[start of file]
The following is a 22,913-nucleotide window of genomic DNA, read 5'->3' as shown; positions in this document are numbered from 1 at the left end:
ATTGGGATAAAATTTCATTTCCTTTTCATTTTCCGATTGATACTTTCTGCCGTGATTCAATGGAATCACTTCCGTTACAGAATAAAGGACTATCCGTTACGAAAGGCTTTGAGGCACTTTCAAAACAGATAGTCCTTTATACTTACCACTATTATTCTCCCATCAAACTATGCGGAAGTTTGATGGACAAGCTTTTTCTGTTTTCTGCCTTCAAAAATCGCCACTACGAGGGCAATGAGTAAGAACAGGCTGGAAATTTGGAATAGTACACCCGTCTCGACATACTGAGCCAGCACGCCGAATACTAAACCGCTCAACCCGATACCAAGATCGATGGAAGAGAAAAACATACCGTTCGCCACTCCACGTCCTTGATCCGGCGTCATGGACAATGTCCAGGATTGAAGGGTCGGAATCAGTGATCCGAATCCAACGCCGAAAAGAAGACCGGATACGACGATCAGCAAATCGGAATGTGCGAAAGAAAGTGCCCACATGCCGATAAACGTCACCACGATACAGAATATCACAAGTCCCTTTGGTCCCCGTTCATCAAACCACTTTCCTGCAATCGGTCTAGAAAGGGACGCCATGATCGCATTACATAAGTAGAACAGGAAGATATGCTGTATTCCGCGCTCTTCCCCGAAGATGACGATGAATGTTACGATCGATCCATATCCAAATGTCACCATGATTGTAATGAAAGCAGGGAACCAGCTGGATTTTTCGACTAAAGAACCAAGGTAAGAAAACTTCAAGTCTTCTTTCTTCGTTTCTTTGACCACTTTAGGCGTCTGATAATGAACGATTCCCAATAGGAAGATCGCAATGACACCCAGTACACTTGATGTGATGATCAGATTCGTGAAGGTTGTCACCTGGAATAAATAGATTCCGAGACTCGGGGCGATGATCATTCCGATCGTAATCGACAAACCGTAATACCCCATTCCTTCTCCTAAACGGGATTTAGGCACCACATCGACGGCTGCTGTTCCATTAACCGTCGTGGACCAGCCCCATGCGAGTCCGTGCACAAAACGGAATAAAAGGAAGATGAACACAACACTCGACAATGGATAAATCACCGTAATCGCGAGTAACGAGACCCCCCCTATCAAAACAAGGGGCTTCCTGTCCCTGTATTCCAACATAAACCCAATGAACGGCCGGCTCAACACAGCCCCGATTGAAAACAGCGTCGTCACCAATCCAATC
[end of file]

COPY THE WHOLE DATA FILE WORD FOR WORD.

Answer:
The following is a 22,913-nucleotide window of genomic DNA, read 5'->3' as shown; positions in this document are numbered from 1 at the left end:
ATTGGGATAAAATTTCATTTCCTTTTCATTTTCCGATTGATACTTTCTGCCGTGATTCAATGGAATCACTTCCGTTACAGAATAAAGGACTATCCGTTACGAAAGGCTTTGAGGCACTTTCAAAACAGATAGTCCTTTATACTTACCACTATTATTCTCCCATCAAACTATGCGGAAGTTTGATGGACAAGCTTTTTCTGTTTTCTGCCTTCAAAAATCGCCACTACGAGGGCAATGAGTAAGAACAGGCTGGAAATTTGGAATAGTACACCCGTCTCGACATACTGAGCCAGCACGCCGAATACTAAACCGCTCAACCCGATACCAAGATCGATGGAAGAGAAAAACATACCGTTCGCCACTCCACGTCCTTGATCCGGCGTCATGGACAATGTCCAGGATTGAAGGGTCGGAATCAGTGATCCGAATCCAACGCCGAAAAGAAGACCGGATACGACGATCAGCAAATCGGAATGTGCGAAAGAAAGTGCCCACATGCCGATAAACGTCACCACGATACAGAATATCACAAGTCCCTTTGGTCCCCGTTCATCAAACCACTTTCCTGCAATCGGTCTAGAAAGGGACGCCATGATCGCATTACATAAGTAGAACAGGAAGATATGCTGTATTCCGCGCTCTTCCCCGAAGATGACGATGAATGTTACGATCGATCCATATCCAAATGTCACCATGATTGTAATGAAAGCAGGGAACCAGCTGGATTTTTCGACTAAAGAACCAAGGTAAGAAAACTTCAAGTCTTCTTTCTTCGTTTCTTTGACCACTTTAGGCGTCTGATAATGAACGATTCCCAATAGGAAGATCGCAATGACACCCAGTACACTTGATGTGATGATCAGATTCGTGAAGGTTGTCACCTGGAATAAATAGATTCCGAGACTCGGGGCGATGATCATTCCGATCGTAATCGACAAACCGTAATACCCCATTCCTTCTCCTAAACGGGATTTAGGCACCACATCGACGGCTGCTGTTCCATTAACCGTCGTGGACCAGCCCCATGCGAGTCCGTGCACAAAACGGAATAAAAGGAAGATGAACACAACACTCGACAATGGATAAATCACCGTAATCGCGAGTAACGAGACCCCCCCTATCAAAACAAGGGGCTTCCTGTCCCTGTATTCCAACATAAACCCAATGAACGGCCGGCTCAACACAGCCCCGATTGAAAACAGCGTCGTCACCAATCCAATC